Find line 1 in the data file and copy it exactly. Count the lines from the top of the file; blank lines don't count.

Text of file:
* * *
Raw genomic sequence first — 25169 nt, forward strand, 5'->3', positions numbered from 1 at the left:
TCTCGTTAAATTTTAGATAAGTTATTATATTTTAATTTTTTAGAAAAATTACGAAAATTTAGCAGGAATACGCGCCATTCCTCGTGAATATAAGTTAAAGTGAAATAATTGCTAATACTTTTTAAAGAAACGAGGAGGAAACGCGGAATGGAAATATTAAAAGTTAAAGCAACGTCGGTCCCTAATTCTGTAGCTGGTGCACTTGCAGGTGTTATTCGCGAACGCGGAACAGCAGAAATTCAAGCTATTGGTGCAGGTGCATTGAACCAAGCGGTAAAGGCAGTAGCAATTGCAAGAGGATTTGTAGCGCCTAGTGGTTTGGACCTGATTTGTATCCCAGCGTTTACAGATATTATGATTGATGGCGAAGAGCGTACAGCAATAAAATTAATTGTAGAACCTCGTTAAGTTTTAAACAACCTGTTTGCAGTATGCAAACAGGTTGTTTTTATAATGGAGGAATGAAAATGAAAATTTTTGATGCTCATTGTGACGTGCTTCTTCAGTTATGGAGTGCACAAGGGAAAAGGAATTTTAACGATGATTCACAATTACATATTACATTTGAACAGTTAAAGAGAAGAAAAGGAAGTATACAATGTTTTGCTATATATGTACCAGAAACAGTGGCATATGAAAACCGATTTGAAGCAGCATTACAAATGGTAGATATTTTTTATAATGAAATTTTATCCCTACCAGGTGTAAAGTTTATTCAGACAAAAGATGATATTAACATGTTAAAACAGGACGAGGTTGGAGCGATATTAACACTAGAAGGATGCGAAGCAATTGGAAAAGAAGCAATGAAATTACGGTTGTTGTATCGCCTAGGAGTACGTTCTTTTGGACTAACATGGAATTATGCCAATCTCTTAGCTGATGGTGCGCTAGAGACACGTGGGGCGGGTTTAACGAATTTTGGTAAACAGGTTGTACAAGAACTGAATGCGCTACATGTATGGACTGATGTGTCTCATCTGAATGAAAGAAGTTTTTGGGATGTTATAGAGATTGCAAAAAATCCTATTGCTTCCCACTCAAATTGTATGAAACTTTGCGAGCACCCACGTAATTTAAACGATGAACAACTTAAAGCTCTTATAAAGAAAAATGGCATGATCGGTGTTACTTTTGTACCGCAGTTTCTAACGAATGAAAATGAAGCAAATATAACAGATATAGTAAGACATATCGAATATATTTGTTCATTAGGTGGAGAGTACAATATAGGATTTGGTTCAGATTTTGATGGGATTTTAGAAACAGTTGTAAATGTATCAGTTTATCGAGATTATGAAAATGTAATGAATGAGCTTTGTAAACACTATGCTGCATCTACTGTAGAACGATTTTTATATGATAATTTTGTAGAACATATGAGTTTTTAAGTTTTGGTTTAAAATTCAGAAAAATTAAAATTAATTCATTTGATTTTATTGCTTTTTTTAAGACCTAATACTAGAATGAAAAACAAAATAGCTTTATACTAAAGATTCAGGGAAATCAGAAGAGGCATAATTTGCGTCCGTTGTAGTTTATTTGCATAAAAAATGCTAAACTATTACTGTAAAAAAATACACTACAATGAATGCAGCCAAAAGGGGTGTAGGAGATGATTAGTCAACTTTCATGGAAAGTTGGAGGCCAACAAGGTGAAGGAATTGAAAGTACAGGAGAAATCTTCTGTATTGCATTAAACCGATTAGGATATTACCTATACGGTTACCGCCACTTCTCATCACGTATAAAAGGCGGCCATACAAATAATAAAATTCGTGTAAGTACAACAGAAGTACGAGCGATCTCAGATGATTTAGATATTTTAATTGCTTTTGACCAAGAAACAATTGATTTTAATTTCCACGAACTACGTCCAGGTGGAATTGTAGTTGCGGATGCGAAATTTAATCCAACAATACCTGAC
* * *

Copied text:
Raw genomic sequence first — 25169 nt, forward strand, 5'->3', positions numbered from 1 at the left: